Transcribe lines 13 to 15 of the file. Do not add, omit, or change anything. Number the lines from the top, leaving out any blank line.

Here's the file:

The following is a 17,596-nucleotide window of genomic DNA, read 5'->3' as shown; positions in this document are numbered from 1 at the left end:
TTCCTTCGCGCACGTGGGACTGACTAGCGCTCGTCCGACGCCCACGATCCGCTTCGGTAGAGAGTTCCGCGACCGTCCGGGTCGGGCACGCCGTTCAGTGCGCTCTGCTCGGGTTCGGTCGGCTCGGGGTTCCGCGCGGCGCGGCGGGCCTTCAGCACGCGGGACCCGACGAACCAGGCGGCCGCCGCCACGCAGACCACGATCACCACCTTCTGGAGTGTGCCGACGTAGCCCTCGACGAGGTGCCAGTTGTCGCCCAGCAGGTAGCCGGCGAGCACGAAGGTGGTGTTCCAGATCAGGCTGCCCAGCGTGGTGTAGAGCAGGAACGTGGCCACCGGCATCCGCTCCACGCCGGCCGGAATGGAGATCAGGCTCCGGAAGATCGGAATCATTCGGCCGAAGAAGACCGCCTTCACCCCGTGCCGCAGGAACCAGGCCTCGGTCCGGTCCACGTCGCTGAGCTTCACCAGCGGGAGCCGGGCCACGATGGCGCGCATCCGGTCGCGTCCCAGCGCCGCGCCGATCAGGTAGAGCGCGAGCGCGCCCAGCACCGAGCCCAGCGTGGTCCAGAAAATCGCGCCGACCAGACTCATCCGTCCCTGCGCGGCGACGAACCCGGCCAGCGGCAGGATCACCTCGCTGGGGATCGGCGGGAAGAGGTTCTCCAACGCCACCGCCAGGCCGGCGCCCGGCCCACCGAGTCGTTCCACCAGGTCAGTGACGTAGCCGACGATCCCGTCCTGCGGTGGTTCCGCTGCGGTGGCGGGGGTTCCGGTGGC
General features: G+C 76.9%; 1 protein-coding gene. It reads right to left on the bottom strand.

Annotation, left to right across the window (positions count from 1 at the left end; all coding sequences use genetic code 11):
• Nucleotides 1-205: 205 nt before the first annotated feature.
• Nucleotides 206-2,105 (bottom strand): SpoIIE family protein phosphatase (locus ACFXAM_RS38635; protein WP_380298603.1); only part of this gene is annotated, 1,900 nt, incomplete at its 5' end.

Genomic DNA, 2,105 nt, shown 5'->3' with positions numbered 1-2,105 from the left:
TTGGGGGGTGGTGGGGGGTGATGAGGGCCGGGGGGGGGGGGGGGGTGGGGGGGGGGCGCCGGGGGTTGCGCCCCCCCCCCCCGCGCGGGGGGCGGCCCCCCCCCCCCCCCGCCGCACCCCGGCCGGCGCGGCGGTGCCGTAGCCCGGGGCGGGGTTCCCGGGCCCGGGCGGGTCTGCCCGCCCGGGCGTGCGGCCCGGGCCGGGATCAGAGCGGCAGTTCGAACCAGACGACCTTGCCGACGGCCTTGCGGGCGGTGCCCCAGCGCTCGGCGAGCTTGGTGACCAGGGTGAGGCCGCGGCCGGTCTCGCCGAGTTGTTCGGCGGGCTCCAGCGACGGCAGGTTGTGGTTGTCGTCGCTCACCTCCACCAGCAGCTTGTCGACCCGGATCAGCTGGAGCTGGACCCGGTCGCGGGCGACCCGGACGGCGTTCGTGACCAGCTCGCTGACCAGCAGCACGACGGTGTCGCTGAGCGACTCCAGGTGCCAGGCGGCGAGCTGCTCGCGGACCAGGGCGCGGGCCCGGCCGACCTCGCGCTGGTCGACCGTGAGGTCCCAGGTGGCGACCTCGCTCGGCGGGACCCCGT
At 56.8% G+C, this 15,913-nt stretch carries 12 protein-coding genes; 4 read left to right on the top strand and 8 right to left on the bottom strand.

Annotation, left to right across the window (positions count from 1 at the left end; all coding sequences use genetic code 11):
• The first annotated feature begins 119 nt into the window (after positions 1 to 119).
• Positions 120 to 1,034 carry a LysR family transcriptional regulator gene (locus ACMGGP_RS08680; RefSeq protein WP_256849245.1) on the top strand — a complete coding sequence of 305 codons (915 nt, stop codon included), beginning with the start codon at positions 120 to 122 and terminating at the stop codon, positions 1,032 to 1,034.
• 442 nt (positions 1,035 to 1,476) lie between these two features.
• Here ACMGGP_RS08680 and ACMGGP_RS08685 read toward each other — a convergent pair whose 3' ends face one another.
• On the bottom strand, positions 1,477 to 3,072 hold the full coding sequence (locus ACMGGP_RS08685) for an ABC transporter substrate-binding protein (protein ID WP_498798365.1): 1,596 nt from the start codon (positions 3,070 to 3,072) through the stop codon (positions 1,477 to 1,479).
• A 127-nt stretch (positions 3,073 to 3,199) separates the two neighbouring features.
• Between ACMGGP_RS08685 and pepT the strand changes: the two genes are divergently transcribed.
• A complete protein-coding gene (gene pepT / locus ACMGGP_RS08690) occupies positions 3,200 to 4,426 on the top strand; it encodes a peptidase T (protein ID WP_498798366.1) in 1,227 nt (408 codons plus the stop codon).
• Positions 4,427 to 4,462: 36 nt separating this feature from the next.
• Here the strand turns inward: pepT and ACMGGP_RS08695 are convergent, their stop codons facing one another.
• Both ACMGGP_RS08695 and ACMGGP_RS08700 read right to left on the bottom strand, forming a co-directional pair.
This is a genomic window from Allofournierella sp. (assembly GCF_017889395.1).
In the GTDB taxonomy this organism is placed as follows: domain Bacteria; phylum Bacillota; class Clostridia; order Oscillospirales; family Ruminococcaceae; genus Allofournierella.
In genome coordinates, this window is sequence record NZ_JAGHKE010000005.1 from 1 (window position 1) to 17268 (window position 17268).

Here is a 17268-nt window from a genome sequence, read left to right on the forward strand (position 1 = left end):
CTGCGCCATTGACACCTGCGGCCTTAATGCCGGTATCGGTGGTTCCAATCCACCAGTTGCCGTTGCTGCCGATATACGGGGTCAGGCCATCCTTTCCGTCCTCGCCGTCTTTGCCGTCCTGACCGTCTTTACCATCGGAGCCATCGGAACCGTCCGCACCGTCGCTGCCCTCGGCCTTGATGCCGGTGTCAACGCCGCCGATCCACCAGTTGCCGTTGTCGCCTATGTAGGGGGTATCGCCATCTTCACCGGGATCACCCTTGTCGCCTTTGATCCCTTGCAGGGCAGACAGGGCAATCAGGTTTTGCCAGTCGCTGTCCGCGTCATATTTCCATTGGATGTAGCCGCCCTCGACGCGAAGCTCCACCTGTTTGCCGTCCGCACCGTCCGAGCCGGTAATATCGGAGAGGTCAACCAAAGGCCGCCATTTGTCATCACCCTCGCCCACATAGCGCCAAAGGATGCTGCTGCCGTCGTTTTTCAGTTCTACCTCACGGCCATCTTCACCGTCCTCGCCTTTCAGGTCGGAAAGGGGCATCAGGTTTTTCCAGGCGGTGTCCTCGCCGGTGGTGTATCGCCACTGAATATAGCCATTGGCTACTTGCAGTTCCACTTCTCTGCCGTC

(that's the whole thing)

• 442 nt (positions 1,035 to 1,476) lie between these two features.
• Here ACMGGP_RS08680 and ACMGGP_RS08685 read toward each other — a convergent pair whose 3' ends face one another.
• On the bottom strand, positions 1,477 to 3,072 hold the full coding sequence (locus ACMGGP_RS08685) for an ABC transporter substrate-binding protein (protein ID WP_498798365.1): 1,596 nt from the start codon (positions 3,070 to 3,072) through the stop codon (positions 1,477 to 1,479).